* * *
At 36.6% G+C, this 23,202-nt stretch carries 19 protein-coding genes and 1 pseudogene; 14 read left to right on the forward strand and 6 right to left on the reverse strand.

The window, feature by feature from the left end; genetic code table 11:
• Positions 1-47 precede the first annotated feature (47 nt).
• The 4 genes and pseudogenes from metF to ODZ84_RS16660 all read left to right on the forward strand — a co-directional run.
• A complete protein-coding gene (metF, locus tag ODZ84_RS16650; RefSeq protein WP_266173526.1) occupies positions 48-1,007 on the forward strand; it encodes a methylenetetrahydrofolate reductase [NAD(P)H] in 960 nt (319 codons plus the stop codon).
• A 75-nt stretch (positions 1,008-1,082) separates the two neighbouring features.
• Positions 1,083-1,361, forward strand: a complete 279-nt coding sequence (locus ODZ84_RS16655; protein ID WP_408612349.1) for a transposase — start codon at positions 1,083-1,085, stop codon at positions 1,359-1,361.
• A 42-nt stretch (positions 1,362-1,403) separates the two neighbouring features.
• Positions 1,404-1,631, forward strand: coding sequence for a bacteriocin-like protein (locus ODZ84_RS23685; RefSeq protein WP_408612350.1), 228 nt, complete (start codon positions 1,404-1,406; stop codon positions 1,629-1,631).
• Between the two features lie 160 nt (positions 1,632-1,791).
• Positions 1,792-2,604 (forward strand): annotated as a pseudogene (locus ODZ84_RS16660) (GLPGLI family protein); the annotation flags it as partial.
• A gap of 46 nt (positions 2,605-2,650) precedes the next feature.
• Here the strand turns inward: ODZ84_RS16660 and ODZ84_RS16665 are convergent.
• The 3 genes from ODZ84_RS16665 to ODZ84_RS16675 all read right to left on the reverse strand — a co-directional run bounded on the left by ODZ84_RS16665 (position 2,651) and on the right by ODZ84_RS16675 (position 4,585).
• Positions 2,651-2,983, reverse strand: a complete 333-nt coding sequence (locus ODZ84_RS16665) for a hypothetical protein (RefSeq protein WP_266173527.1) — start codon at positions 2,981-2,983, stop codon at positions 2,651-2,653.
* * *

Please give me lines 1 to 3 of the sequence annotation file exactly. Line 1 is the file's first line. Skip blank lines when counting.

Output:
At 36.6% G+C, this 23,202-nt stretch carries 19 protein-coding genes and 1 pseudogene; 14 read left to right on the forward strand and 6 right to left on the reverse strand.

The window, feature by feature from the left end; genetic code table 11:
• Positions 1-47 precede the first annotated feature (47 nt).